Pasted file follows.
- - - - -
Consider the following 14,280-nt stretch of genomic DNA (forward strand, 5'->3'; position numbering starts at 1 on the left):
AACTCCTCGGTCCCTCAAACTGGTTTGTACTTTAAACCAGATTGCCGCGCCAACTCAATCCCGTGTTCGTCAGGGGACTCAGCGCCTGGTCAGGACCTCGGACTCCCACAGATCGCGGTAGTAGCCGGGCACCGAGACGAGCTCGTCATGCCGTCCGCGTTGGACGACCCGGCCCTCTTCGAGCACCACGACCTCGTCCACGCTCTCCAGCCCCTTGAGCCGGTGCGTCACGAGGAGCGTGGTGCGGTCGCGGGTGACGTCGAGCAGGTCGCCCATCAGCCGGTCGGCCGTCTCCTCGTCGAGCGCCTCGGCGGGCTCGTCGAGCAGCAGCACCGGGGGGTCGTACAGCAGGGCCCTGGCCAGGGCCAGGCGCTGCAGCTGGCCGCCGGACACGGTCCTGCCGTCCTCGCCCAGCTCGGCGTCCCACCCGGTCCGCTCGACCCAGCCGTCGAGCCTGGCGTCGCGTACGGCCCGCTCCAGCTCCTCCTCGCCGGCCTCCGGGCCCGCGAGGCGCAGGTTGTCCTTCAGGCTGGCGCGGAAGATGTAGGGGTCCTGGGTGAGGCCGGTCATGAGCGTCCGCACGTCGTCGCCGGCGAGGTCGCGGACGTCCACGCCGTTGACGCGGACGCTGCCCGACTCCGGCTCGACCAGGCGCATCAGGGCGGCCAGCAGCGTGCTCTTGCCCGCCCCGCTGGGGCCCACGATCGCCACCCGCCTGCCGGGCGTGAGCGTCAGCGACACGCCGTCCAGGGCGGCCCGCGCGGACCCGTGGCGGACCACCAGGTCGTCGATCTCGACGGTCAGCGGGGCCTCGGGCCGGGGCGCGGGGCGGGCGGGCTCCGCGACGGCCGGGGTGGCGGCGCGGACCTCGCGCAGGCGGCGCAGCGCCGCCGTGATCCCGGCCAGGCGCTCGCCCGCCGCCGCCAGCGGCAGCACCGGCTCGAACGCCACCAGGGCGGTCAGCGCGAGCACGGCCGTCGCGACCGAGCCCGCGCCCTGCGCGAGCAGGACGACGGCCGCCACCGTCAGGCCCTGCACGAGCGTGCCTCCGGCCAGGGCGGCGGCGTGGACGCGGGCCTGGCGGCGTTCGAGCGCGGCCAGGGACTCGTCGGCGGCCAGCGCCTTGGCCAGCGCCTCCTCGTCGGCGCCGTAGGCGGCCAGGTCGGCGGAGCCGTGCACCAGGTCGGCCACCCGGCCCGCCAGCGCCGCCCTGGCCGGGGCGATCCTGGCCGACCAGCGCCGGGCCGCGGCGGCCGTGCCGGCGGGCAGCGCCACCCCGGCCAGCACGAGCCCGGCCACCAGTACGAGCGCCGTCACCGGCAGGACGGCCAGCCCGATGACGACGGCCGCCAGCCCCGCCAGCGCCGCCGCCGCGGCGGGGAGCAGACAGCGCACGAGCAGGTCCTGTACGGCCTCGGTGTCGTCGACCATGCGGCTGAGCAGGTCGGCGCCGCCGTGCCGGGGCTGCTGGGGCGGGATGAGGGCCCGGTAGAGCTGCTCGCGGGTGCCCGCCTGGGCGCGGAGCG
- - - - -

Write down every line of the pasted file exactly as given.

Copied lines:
Consider the following 14,280-nt stretch of genomic DNA (forward strand, 5'->3'; position numbering starts at 1 on the left):
AACTCCTCGGTCCCTCAAACTGGTTTGTACTTTAAACCAGATTGCCGCGCCAACTCAATCCCGTGTTCGTCAGGGGACTCAGCGCCTGGTCAGGACCTCGGACTCCCACAGATCGCGGTAGTAGCCGGGCACCGAGACGAGCTCGTCATGCCGTCCGCGTTGGACGACCCGGCCCTCTTCGAGCACCACGACCTCGTCCACGCTCTCCAGCCCCTTGAGCCGGTGCGTCACGAGGAGCGTGGTGCGGTCGCGGGTGACGTCGAGCAGGTCGCCCATCAGCCGGTCGGCCGTCTCCTCGTCGAGCGCCTCGGCGGGCTCGTCGAGCAGCAGCACCGGGGGGTCGTACAGCAGGGCCCTGGCCAGGGCCAGGCGCTGCAGCTGGCCGCCGGACACGGTCCTGCCGTCCTCGCCCAGCTCGGCGTCCCACCCGGTCCGCTCGACCCAGCCGTCGAGCCTGGCGTCGCGTACGGCCCGCTCCAGCTCCTCCTCGCCGGCCTCCGGGCCCGCGAGGCGCAGGTTGTCCTTCAGGCTGGCGCGGAAGATGTAGGGGTCCTGGGTGAGGCCGGTCATGAGCGTCCGCACGTCGTCGCCGGCGAGGTCGCGGACGTCCACGCCGTTGACGCGGACGCTGCCCGACTCCGGCTCGACCAGGCGCATCAGGGCGGCCAGCAGCGTGCTCTTGCCCGCCCCGCTGGGGCCCACGATCGCCACCCGCCTGCCGGGCGTGAGCGTCAGCGACACGCCGTCCAGGGCGGCCCGCGCGGACCCGTGGCGGACCACCAGGTCGTCGATCTCGACGGTCAGCGGGGCCTCGGGCCGGGGCGCGGGGCGGGCGGGCTCCGCGACGGCCGGGGTGGCGGCGCGGACCTCGCGCAGGCGGCGCAGCGCCGCCGTGATCCCGGCCAGGCGCTCGCCCGCCGCCGCCAGCGGCAGCACCGGCTCGAACGCCACCAGGGCGGTCAGCGCGAGCACGGCCGTCGCGACCGAGCCCGCGCCCTGCGCGAGCAGGACGACGGCCGCCACCGTCAGGCCCTGCACGAGCGTGCCTCCGGCCAGGGCGGCGGCGTGGACGCGGGCCTGGCGGCGTTCGAGCGCGGCCAGGGACTCGTCGGCGGCCAGCGCCTTGGCCAGCGCCTCCTCGTCGGCGCCGTAGGCGGCCAGGTCGGCGGAGCCGTGCACCAGGTCGGCCACCCGGCCCGCCAGCGCCGCCCTGGCCGGGGCGATCCTGGCCGACCAGCGCCGGGCCGCGGCGGCCGTGCCGGCGGGCAGCGCCACCCCGGCCAGCACGAGCCCGGCCACCAGTACGAGCGCCGTCACCGGCAGGACGGCCAGCCCGATGACGACGGCCGCCAGCCCCGCCAGCGCCGCCGCCGCGGCGGGGAGCAGACAGCGCACGAGCAGGTCCTGTACGGCCTCGGTGTCGTCGACCATGCGGCTGAGCAGGTCGGCGCCGCCGTGCCGGGGCTGCTGGGGCGGGATGAGGGCCCGGTAGAGCTGCTCGCGGGTGCCCGCCTGGGCGCGGAGCG